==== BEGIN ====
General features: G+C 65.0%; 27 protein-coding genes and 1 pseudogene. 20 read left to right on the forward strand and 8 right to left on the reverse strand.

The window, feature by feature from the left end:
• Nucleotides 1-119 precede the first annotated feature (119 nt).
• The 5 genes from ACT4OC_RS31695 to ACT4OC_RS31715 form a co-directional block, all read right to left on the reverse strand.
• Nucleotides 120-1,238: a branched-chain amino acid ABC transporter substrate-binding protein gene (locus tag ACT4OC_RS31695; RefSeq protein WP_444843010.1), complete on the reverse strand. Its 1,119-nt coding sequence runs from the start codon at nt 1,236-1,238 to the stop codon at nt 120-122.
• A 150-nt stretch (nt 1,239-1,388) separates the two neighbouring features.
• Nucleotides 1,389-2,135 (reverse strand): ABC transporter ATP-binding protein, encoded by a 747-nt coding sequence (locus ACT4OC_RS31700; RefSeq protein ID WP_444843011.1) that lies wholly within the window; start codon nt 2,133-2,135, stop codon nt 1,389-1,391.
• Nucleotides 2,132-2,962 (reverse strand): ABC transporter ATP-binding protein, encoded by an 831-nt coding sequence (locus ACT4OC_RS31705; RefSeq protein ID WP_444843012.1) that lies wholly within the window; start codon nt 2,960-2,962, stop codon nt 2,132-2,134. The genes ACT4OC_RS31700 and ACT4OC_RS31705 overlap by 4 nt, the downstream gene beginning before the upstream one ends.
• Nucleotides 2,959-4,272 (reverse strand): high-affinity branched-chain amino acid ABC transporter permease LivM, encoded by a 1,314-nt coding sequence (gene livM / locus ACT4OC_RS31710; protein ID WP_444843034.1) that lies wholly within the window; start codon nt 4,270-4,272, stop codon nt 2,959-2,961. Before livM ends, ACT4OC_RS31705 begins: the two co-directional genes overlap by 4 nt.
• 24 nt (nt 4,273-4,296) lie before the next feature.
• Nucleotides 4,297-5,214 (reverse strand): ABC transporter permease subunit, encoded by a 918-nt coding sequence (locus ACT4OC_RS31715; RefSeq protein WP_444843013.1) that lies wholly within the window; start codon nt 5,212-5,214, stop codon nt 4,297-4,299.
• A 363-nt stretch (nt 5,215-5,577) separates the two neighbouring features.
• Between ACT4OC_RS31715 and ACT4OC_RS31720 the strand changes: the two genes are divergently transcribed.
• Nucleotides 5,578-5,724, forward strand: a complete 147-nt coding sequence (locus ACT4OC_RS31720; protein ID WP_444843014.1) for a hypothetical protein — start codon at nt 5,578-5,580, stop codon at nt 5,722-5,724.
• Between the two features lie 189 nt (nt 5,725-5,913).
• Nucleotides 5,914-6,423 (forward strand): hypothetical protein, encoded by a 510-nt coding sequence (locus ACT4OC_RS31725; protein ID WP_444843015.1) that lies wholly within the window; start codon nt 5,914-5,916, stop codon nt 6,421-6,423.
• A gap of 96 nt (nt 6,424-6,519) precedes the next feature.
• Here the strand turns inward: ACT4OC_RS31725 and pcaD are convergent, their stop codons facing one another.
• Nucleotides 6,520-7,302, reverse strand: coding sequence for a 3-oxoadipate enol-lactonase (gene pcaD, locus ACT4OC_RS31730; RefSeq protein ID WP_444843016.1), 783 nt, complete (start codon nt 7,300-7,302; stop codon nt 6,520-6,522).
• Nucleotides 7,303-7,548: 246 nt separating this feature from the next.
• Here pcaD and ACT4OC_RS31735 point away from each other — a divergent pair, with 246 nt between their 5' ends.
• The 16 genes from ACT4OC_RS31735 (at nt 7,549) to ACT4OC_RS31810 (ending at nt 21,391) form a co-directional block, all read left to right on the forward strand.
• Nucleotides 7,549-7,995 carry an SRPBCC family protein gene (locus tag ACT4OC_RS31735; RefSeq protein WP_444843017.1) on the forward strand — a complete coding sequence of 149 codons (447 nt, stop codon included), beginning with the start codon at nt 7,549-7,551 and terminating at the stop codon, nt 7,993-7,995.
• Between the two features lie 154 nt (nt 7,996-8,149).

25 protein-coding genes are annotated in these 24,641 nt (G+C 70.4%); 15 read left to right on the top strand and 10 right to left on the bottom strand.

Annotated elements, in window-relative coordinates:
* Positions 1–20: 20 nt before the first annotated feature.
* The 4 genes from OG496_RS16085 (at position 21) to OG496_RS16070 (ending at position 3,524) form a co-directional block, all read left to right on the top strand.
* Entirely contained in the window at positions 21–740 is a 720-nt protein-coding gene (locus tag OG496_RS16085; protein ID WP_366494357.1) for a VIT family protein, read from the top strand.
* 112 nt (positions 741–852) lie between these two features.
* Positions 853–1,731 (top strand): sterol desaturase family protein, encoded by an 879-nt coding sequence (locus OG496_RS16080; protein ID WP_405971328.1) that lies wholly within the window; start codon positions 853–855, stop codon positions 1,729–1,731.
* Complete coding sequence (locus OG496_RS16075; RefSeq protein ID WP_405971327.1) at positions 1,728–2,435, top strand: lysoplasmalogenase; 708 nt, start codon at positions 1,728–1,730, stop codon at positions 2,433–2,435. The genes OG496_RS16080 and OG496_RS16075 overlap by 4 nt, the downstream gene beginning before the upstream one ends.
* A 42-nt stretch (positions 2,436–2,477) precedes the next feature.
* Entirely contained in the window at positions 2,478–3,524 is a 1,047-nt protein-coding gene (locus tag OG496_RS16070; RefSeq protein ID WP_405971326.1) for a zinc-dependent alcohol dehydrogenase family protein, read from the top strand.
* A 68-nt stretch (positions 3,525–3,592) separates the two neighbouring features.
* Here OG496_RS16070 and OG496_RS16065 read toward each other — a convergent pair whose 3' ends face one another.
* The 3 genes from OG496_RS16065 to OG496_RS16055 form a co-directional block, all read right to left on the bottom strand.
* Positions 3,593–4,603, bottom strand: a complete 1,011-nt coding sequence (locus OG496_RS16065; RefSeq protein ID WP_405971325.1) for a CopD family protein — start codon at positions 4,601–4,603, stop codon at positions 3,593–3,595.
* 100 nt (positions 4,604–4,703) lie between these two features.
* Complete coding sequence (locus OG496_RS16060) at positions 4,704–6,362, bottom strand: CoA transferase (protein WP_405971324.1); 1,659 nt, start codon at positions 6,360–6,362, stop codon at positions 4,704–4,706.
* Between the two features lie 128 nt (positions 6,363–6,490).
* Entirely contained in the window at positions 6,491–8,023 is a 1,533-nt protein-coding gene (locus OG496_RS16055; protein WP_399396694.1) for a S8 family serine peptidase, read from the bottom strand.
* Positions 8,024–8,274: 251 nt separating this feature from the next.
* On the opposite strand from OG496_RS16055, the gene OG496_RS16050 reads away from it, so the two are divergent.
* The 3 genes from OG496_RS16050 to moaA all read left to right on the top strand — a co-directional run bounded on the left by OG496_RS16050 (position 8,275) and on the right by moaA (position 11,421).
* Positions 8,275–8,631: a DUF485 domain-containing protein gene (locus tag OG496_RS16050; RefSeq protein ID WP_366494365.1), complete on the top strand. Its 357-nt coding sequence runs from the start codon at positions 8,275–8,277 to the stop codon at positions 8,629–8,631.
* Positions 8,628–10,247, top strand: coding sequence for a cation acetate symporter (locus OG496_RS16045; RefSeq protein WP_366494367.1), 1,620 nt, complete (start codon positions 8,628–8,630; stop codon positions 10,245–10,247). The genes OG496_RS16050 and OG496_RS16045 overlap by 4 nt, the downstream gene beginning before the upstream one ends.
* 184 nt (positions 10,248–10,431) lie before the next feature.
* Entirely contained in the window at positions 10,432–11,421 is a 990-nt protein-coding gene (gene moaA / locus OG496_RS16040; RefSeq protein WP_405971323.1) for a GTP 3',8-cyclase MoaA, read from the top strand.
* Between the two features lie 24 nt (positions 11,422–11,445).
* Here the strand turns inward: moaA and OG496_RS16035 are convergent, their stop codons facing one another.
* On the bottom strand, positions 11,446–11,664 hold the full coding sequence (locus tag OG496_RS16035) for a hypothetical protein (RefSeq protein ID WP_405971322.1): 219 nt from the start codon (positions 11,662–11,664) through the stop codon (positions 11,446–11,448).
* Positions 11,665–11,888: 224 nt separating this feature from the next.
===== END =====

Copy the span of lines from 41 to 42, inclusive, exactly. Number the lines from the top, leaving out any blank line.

* Between the two features lie 128 nt (positions 6,363–6,490).
* Entirely contained in the window at positions 6,491–8,023 is a 1,533-nt protein-coding gene (locus OG496_RS16055; protein WP_399396694.1) for a S8 family serine peptidase, read from the bottom strand.